Out-bound intel sharing was at the heart of the Arar, Almalki, Elmaati and Nureddin matters -- which were tragic for the victims, tarnishing for the services and expensive in terms of liability and reputation for the government.

We have gone back and forth on the standard to be applied to outbound intel sharing for years.  In 2002, for instance, internal CSIS policies provided: “if there are allegations of human rights abuses, the Service always ensures to use a cautious approach when liaising with the foreign agency and closely scrutinizes the content of the information provided to, or obtained from, the foreign agency” either “in an effort to avoid instances where the security intelligence information exchanged with the latter is used in the commission of acts which would be regarded as human rights violations” or “to ensure none of the security intelligence information exchanged with the latter is used in the commission of acts which would be regarded as human rights violations.”

Various accountability bodies have questioned the effectiveness of these operational policies.  In its 2004-5 annual report, the Security Intelligence Review Committee doubted CSIS could meet the human rights standards expressed in its 2002 policy.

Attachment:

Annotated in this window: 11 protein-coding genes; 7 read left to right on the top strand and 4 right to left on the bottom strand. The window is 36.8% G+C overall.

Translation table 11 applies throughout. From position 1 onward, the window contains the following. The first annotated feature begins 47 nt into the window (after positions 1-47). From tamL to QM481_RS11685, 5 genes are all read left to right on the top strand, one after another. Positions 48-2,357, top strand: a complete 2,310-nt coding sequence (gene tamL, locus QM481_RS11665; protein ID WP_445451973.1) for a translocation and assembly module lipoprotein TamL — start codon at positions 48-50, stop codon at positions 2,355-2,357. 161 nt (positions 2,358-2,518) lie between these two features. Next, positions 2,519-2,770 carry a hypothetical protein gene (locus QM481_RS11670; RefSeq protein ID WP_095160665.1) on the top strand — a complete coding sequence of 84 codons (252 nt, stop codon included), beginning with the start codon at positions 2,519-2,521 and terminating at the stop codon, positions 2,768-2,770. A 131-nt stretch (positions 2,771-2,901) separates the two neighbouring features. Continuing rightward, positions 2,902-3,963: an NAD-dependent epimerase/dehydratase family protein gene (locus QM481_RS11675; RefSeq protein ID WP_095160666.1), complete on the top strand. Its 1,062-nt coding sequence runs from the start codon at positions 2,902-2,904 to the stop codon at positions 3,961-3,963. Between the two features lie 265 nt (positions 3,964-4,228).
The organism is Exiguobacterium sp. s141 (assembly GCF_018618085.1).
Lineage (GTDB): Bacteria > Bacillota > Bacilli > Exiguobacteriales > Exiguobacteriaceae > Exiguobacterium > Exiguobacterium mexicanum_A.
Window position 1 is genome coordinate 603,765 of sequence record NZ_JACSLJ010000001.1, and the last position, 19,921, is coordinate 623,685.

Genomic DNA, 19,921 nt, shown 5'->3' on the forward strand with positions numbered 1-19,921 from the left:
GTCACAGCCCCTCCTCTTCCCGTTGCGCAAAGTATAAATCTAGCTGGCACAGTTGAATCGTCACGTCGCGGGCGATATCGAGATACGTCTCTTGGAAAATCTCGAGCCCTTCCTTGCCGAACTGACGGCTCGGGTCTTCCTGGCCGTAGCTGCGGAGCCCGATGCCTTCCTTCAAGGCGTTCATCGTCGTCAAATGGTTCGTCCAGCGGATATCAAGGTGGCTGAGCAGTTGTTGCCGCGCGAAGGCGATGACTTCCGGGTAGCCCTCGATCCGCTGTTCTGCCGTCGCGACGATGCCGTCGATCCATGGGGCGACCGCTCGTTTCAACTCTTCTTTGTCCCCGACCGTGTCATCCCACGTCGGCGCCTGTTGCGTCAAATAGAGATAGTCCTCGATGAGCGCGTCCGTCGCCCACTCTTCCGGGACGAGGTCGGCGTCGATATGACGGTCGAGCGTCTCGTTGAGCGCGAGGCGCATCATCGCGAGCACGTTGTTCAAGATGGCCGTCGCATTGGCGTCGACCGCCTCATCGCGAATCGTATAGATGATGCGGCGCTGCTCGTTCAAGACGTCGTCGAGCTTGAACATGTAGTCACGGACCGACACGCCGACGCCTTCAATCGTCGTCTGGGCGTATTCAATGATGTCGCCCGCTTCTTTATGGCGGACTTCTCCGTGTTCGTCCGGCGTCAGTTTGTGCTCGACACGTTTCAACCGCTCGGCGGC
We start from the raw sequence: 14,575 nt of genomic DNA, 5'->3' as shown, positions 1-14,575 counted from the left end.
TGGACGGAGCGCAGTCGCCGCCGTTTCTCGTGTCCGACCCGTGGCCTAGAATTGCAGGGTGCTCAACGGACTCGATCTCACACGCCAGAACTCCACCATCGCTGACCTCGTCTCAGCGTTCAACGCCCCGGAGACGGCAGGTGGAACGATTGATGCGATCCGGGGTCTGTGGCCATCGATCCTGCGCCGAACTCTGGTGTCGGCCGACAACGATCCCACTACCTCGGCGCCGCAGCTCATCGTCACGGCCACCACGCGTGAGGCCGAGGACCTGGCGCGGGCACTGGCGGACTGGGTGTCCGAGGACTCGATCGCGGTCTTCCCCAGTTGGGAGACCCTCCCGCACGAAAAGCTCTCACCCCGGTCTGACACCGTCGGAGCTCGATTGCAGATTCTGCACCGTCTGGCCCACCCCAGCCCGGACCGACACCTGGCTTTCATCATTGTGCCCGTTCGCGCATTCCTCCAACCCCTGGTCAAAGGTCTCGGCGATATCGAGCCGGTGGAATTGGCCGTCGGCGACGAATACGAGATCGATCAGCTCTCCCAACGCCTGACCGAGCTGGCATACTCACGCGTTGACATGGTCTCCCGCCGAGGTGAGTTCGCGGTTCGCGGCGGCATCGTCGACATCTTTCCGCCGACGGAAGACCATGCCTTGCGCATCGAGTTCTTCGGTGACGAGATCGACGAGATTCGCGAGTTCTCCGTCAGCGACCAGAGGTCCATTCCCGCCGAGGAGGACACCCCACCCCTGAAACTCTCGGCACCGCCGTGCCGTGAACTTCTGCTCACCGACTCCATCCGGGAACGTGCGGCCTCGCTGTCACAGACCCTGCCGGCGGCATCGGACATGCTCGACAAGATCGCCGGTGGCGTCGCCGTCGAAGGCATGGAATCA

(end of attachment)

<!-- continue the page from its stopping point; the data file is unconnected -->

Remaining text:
In May 2009, the minister of public safety issued a specific ministerial direction on CSIS information-sharing with foreign agencies.  This document provided:

 so as to avoid any complicity in the use of torture, CSIS is directed to

  • not knowingly rely upon information which is derived from the use of torture, and to have in place reasonable and appropriate measures to identify information that is likely to have been derived form the use of torture;
  • take all other reasonable measures to reduce the risk that any action on the part of the Service might promote or condone, or be seen to promote or condone the use of torture, including, where appropriate, the seeking of assurances when sharing information with foreign agencies.

This standard was revised again in 2011. The 2011 version began with a section on “Canada’s legal obligations”, defined several key terms, established “information sharing principles” and then provided a road map for approving both in-bound and out-bound information sharing “when there is a substantial risk of mistreatment in sharing information”.